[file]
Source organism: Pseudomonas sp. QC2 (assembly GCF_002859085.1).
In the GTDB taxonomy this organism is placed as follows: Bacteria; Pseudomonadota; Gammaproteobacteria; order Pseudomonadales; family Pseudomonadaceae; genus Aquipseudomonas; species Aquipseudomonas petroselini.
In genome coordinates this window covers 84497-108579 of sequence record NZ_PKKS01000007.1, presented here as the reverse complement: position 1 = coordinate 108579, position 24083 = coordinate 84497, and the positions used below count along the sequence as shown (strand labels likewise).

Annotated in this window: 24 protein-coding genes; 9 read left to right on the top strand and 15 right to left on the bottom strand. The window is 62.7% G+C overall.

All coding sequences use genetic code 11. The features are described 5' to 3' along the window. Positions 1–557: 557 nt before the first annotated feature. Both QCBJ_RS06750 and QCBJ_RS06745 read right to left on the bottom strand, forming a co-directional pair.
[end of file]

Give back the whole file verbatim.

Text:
Source organism: Pseudomonas sp. QC2 (assembly GCF_002859085.1).
In the GTDB taxonomy this organism is placed as follows: Bacteria; Pseudomonadota; Gammaproteobacteria; order Pseudomonadales; family Pseudomonadaceae; genus Aquipseudomonas; species Aquipseudomonas petroselini.
In genome coordinates this window covers 84497-108579 of sequence record NZ_PKKS01000007.1, presented here as the reverse complement: position 1 = coordinate 108579, position 24083 = coordinate 84497, and the positions used below count along the sequence as shown (strand labels likewise).

Annotated in this window: 24 protein-coding genes; 9 read left to right on the top strand and 15 right to left on the bottom strand. The window is 62.7% G+C overall.

All coding sequences use genetic code 11. The features are described 5' to 3' along the window. Positions 1–557: 557 nt before the first annotated feature. Both QCBJ_RS06750 and QCBJ_RS06745 read right to left on the bottom strand, forming a co-directional pair.